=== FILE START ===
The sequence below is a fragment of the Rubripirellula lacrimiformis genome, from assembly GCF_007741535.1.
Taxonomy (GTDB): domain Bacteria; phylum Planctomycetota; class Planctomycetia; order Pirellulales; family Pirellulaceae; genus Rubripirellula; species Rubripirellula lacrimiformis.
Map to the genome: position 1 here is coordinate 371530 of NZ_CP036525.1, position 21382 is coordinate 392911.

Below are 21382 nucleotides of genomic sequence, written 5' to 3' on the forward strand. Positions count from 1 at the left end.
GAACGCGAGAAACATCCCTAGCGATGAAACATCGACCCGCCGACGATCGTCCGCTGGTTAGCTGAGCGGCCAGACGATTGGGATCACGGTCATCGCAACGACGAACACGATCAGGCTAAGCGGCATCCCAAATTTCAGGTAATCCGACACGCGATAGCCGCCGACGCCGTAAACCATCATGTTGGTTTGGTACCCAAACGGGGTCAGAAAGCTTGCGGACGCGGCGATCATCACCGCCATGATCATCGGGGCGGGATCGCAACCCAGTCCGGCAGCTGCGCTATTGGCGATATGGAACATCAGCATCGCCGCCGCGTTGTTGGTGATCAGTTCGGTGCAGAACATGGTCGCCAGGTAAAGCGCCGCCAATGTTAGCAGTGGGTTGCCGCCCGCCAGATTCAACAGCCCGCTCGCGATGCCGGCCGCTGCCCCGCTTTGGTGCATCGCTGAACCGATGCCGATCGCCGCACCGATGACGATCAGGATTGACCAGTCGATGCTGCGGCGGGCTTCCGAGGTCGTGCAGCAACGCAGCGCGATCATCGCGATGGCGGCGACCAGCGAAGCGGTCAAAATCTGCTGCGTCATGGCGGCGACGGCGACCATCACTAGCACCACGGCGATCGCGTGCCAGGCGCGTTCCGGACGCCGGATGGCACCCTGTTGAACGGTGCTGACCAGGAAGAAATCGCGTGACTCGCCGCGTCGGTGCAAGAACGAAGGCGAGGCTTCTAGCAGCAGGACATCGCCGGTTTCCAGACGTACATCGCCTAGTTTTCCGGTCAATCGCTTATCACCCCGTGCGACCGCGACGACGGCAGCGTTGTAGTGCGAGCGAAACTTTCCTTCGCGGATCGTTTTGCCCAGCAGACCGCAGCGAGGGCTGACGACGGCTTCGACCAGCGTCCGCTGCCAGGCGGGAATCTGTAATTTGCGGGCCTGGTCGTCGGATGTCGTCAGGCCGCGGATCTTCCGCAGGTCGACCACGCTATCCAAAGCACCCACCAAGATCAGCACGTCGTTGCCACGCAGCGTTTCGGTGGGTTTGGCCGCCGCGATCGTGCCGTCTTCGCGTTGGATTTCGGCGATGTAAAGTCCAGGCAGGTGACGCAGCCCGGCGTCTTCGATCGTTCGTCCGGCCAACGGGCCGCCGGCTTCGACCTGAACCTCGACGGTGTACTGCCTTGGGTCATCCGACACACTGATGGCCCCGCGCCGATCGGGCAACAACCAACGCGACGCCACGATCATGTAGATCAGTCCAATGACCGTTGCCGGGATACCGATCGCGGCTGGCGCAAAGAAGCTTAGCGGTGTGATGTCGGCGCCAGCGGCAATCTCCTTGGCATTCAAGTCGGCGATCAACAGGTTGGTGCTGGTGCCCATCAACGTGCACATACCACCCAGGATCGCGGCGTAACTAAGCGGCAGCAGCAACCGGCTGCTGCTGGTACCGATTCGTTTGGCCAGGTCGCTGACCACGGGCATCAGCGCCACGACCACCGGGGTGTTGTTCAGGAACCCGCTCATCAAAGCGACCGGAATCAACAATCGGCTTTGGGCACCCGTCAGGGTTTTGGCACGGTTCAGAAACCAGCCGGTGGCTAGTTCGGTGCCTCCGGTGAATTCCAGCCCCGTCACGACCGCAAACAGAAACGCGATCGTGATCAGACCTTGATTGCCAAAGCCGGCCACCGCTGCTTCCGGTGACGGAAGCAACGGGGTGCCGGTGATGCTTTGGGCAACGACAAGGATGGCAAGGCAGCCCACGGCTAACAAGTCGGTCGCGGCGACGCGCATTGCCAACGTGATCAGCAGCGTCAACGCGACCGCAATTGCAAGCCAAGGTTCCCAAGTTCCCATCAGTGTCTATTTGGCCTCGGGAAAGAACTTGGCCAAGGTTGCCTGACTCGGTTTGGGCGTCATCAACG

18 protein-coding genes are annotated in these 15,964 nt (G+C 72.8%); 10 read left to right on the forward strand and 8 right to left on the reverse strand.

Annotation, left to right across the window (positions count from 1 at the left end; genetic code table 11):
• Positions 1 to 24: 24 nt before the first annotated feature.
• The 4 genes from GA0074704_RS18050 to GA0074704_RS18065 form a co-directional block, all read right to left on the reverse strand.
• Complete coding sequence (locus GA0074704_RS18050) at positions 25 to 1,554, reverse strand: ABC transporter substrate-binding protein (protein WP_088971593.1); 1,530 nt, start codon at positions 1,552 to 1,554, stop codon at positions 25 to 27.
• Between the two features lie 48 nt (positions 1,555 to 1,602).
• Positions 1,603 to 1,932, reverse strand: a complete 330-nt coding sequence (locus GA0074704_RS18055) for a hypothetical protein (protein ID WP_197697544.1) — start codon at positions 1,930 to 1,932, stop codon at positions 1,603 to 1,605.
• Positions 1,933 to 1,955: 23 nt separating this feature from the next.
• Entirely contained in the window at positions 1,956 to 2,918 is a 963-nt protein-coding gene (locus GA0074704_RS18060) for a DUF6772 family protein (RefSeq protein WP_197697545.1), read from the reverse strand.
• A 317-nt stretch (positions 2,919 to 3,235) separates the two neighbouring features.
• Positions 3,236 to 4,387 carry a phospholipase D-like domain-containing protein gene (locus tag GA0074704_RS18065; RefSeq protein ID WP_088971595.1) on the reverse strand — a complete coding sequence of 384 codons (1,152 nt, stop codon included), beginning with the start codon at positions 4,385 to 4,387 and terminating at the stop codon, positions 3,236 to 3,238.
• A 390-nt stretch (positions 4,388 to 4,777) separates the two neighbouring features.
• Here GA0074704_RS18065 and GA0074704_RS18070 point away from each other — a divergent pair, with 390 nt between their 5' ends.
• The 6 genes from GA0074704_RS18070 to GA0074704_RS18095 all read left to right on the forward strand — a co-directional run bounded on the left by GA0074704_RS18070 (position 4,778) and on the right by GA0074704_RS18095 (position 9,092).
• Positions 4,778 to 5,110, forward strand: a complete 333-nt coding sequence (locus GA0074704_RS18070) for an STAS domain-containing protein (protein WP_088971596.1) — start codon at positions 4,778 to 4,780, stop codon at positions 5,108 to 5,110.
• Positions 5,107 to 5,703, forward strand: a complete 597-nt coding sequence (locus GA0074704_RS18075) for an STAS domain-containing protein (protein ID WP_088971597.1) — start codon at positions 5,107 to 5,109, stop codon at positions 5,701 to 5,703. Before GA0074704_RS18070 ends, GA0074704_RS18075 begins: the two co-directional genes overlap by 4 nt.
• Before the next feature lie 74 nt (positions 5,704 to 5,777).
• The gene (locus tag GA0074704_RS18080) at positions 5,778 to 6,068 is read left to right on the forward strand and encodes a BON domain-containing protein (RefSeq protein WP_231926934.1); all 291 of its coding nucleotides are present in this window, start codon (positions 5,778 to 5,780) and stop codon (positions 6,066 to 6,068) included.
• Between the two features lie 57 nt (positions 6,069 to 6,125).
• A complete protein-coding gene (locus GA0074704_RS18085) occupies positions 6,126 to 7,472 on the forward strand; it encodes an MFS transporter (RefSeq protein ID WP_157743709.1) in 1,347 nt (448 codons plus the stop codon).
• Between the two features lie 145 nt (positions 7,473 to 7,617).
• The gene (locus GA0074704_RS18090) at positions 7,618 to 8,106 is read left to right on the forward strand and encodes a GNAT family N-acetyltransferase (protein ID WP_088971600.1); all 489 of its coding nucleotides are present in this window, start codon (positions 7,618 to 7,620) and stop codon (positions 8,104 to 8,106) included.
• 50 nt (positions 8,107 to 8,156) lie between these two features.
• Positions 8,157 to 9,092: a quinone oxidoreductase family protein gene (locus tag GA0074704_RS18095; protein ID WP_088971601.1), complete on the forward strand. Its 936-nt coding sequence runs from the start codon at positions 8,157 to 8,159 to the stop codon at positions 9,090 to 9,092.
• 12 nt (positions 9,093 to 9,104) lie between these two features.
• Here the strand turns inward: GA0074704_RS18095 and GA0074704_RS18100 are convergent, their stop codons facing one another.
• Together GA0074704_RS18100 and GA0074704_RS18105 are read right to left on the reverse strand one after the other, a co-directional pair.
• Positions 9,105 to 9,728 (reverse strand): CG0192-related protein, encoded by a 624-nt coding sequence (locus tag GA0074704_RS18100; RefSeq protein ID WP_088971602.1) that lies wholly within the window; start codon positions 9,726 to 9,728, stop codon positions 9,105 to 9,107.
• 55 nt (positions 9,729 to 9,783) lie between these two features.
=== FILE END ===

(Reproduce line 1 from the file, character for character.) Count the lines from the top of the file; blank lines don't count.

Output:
The sequence below is a fragment of the Rubripirellula lacrimiformis genome, from assembly GCF_007741535.1.